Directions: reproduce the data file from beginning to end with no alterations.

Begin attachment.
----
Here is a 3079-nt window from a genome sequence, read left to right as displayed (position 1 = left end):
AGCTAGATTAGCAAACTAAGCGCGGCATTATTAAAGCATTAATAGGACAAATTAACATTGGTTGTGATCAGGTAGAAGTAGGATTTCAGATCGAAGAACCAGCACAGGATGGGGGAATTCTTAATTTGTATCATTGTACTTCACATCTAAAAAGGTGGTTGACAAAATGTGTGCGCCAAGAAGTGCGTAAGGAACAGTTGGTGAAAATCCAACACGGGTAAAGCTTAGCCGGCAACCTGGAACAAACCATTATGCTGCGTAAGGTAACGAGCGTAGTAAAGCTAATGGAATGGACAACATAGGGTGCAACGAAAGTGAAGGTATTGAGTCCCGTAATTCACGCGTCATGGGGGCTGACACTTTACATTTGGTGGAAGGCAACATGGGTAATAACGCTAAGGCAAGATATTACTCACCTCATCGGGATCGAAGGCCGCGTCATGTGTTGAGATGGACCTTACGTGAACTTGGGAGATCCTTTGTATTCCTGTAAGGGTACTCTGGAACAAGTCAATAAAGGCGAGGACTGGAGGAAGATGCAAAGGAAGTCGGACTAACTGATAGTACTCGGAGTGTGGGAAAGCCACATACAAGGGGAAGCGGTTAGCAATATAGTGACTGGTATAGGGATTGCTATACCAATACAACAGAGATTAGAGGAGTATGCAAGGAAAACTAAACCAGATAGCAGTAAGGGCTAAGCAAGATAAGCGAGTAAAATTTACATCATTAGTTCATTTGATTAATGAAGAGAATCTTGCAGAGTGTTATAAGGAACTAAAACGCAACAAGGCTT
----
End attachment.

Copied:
Here is a 3079-nt window from a genome sequence, read left to right as displayed (position 1 = left end):
AGCTAGATTAGCAAACTAAGCGCGGCATTATTAAAGCATTAATAGGACAAATTAACATTGGTTGTGATCAGGTAGAAGTAGGATTTCAGATCGAAGAACCAGCACAGGATGGGGGAATTCTTAATTTGTATCATTGTACTTCACATCTAAAAAGGTGGTTGACAAAATGTGTGCGCCAAGAAGTGCGTAAGGAACAGTTGGTGAAAATCCAACACGGGTAAAGCTTAGCCGGCAACCTGGAACAAACCATTATGCTGCGTAAGGTAACGAGCGTAGTAAAGCTAATGGAATGGACAACATAGGGTGCAACGAAAGTGAAGGTATTGAGTCCCGTAATTCACGCGTCATGGGGGCTGACACTTTACATTTGGTGGAAGGCAACATGGGTAATAACGCTAAGGCAAGATATTACTCACCTCATCGGGATCGAAGGCCGCGTCATGTGTTGAGATGGACCTTACGTGAACTTGGGAGATCCTTTGTATTCCTGTAAGGGTACTCTGGAACAAGTCAATAAAGGCGAGGACTGGAGGAAGATGCAAAGGAAGTCGGACTAACTGATAGTACTCGGAGTGTGGGAAAGCCACATACAAGGGGAAGCGGTTAGCAATATAGTGACTGGTATAGGGATTGCTATACCAATACAACAGAGATTAGAGGAGTATGCAAGGAAAACTAAACCAGATAGCAGTAAGGGCTAAGCAAGATAAGCGAGTAAAATTTACATCATTAGTTCATTTGATTAATGAAGAGAATCTTGCAGAGTGTTATAAGGAACTAAAACGCAACAAGGCTT